On August 10, 2017 white supremacists and others of that icky ilk descended on Charlottesville, Virginia. They delivered a deadly reminder that old-fashioned prejudice remains a stubborn American problem. Less obvious perhaps is that the Confederate monuments themselves and resistance to their removal suggest more modern forms of prejudice are also at work.

Although America’s alt-right groups and other ideologically adjacent groups such as the KKK, neo-Nazis, and white nationalists, may represent a minority of Americans, I think we should worry about them gaining power. Especially worrisome: the sneaky Alt-Right that wraps prejudice in the less odious cloak of preserving white history and culture. I am alarmed by the similarities of these groups to ISIS and other fundamentalist groups who have wrought havoc globally. After all, fundamentalists also seek to curtail human rights in the name of tradition and nationalism. They too pursue a return to an idealized past where their ethnic (and male) dominance was assured. Like the fundamentalisms on the rise worldwide, the rise of white power groups in the US is an inadvertent outcome of globalization, fueled by identities based on nationalism, tradition, and rejecting norms of universal human rights and multiculturalism. Like ISIS and other fundamentalist groups, America’s white hate groups claim to represent a local culture under attack by foreign forces but in reality, they are equally at war with the people in their own cultures and countries. They offer hope, pride, and community, primarily to young men who feel marginalized and deprived.

America’s white hate groups—and unfortunately, leaders like President Trump—cultivate and exploit the dynamics of prejudice to gain political power. It is the historically winning strategy used by fascists and religious fundamentalists worldwide. By recasting themselves as victims, they promote the “us-them” thinking that promotes in-group solidarity and intergroup conflict. They boost the self-esteem of their members by convincing them they are members of a genetically and/or culturally superior group, beliefs used to rationalize their privilege and discrimination against other groups and deny their own prejudice. Norms of hate are encouraged and reinforced through example, social approval, and isolation from other groups and ideas. They are masters of scapegoating. As members of a historically privileged group experiencing frustration with social change, they blame groups against whom they are already prejudiced for any misfortune they experience. Some US politicians and pundits from conservative news outlets encourage and nurture the whites’ scapegoating of immigrants and minorities. Members of these blamed groups then become targets of aggression arising from frustration. The result: resistance to social justice progress and a rise in hate crimes.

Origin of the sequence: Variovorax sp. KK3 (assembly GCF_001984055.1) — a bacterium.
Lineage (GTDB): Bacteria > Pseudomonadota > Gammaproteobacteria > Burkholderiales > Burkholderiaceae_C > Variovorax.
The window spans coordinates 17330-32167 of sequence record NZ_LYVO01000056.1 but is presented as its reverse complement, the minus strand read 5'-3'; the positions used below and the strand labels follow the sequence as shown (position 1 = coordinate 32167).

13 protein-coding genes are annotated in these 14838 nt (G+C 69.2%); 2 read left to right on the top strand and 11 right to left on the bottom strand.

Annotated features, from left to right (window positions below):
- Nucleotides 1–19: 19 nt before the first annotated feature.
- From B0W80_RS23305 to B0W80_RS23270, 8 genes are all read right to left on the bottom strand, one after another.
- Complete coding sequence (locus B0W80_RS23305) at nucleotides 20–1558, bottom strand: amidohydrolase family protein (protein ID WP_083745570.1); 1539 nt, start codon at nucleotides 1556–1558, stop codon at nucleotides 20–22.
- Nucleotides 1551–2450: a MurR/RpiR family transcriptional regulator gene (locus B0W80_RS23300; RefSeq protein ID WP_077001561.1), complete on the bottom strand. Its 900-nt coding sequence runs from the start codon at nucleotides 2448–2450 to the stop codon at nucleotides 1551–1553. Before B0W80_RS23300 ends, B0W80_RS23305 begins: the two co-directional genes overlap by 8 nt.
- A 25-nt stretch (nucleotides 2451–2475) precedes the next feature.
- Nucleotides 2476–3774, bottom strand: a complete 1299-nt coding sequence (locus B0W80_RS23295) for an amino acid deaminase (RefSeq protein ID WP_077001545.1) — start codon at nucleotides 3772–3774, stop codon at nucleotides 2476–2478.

I am originally from Richmond, Virginia, a city dotted with Confederate monuments and Confederate battle flags. The last time I was there (in 2015) I couldn’t help but feel that the Confederate statues lining Monument Avenue represented a less obvious form of prejudice known as microaggression. Psychologist Donald Wing Sue defined microaggressions as subtle verbal, behavioral, or environmental indignities, intentional or unintentional, that communicate hostile, derogatory, or negative racial slights and insults toward people of color. Persistent, visual reminders of racial prejudice in the form of statues and other monuments, and Confederate flags fit the microaggression “bill” and are likely harmful to the mental health of minorities. That’s because being a target of prejudice and discrimination creates what is known as “minority stress” which has negative mental health effects. The events of Charlottesville likely enhanced the microaggressive experience because they made more salient the monuments’ positive meaning to today’s violent white American hate groups.

I think it would be helpful for race relations and racial healing were more white Americans to acknowledge that Confederate monuments are not benign. I understand that many unprejudiced white Americans personally experience the monuments as merely historical but I would like these Americans to think (and feel) about two things. First, others in our communities experience the monuments as daily reminders of prejudice and discrimination against them and their ancestors and that should matter (a lot) regardless of whether you experience them that way. Not only do blatantly prejudiced and violent white Americans embrace them as aspirational symbols of white supremacy, they were erected by architects of a Jim Crow South as resistance to civil rights progress. It hurts race relations to deny or minimize this (a social harm) and adds to psychological harm as it is also experienced as prejudice. Second thing: If you care about the historical value of the monuments you should consider that presently, the monuments glorify the champions and defenders of slavery more than they teach about history and the horrors of slavery. Adding context to or removing smaller displays and putting the statues in museums would enhance the monuments’ value as history teaching tools. It would also contribute to racial healing. Seems like a win-win to me.

References

Imam, A. 2016. The devil is in the details: At the nexus of development, women’s rights, and religious fundamentalisms. Toronto: AWID.

Sue, D.W. (2010). Microaggressions in everyday life: Race, gender, and sexual orientation. New York: Wiley & Sons.

UN Special Rapporteur in the Field of Cultural Rights. 2017. Report of the Special Rapporteur in the field of cultural rights. https://documents-dds-ny.un.org/doc/UNDOC/GEN/G17/007/43/PDF/G1700743.pdf?OpenElement

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